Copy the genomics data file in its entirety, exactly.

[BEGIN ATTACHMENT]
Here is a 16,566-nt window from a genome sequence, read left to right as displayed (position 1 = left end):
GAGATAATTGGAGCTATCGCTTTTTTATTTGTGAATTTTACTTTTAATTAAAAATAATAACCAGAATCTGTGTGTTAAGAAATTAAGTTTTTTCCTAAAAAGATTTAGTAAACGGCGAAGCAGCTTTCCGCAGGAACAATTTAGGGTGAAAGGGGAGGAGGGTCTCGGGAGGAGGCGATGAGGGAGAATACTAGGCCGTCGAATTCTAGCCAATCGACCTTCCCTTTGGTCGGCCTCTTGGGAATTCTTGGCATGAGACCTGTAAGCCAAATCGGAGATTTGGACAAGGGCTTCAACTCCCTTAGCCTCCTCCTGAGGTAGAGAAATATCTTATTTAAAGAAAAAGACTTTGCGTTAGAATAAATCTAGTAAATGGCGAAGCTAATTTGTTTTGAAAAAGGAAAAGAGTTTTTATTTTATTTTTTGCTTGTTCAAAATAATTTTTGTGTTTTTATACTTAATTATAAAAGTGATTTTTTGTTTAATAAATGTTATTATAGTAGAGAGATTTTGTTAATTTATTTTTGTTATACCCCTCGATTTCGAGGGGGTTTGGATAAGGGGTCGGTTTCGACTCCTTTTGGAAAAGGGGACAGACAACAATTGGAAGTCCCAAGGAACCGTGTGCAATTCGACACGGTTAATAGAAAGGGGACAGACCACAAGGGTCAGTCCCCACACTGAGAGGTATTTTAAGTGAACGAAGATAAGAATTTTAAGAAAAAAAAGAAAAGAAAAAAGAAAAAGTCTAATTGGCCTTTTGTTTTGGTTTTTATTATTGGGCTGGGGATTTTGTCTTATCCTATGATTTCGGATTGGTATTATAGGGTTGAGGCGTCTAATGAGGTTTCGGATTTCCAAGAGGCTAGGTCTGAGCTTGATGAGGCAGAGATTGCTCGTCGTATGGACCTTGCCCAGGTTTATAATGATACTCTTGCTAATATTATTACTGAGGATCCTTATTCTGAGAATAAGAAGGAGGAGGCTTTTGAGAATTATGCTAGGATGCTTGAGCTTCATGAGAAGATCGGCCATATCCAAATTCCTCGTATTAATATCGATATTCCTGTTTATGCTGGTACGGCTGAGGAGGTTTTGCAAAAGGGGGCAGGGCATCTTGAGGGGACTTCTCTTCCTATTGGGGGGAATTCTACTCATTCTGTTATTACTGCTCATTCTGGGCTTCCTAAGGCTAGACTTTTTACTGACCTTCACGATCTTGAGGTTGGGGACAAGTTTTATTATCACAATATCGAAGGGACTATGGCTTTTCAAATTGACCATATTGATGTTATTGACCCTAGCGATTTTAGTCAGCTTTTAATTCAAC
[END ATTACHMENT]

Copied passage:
Here is a 16,566-nt window from a genome sequence, read left to right as displayed (position 1 = left end):
GAGATAATTGGAGCTATCGCTTTTTTATTTGTGAATTTTACTTTTAATTAAAAATAATAACCAGAATCTGTGTGTTAAGAAATTAAGTTTTTTCCTAAAAAGATTTAGTAAACGGCGAAGCAGCTTTCCGCAGGAACAATTTAGGGTGAAAGGGGAGGAGGGTCTCGGGAGGAGGCGATGAGGGAGAATACTAGGCCGTCGAATTCTAGCCAATCGACCTTCCCTTTGGTCGGCCTCTTGGGAATTCTTGGCATGAGACCTGTAAGCCAAATCGGAGATTTGGACAAGGGCTTCAACTCCCTTAGCCTCCTCCTGAGGTAGAGAAATATCTTATTTAAAGAAAAAGACTTTGCGTTAGAATAAATCTAGTAAATGGCGAAGCTAATTTGTTTTGAAAAAGGAAAAGAGTTTTTATTTTATTTTTTGCTTGTTCAAAATAATTTTTGTGTTTTTATACTTAATTATAAAAGTGATTTTTTGTTTAATAAATGTTATTATAGTAGAGAGATTTTGTTAATTTATTTTTGTTATACCCCTCGATTTCGAGGGGGTTTGGATAAGGGGTCGGTTTCGACTCCTTTTGGAAAAGGGGACAGACAACAATTGGAAGTCCCAAGGAACCGTGTGCAATTCGACACGGTTAATAGAAAGGGGACAGACCACAAGGGTCAGTCCCCACACTGAGAGGTATTTTAAGTGAACGAAGATAAGAATTTTAAGAAAAAAAAGAAAAGAAAAAAGAAAAAGTCTAATTGGCCTTTTGTTTTGGTTTTTATTATTGGGCTGGGGATTTTGTCTTATCCTATGATTTCGGATTGGTATTATAGGGTTGAGGCGTCTAATGAGGTTTCGGATTTCCAAGAGGCTAGGTCTGAGCTTGATGAGGCAGAGATTGCTCGTCGTATGGACCTTGCCCAGGTTTATAATGATACTCTTGCTAATATTATTACTGAGGATCCTTATTCTGAGAATAAGAAGGAGGAGGCTTTTGAGAATTATGCTAGGATGCTTGAGCTTCATGAGAAGATCGGCCATATCCAAATTCCTCGTATTAATATCGATATTCCTGTTTATGCTGGTACGGCTGAGGAGGTTTTGCAAAAGGGGGCAGGGCATCTTGAGGGGACTTCTCTTCCTATTGGGGGGAATTCTACTCATTCTGTTATTACTGCTCATTCTGGGCTTCCTAAGGCTAGACTTTTTACTGACCTTCACGATCTTGAGGTTGGGGACAAGTTTTATTATCACAATATCGAAGGGACTATGGCTTTTCAAATTGACCATATTGATGTTATTGACCCTAGCGATTTTAGTCAGCTTTTAATTCAAC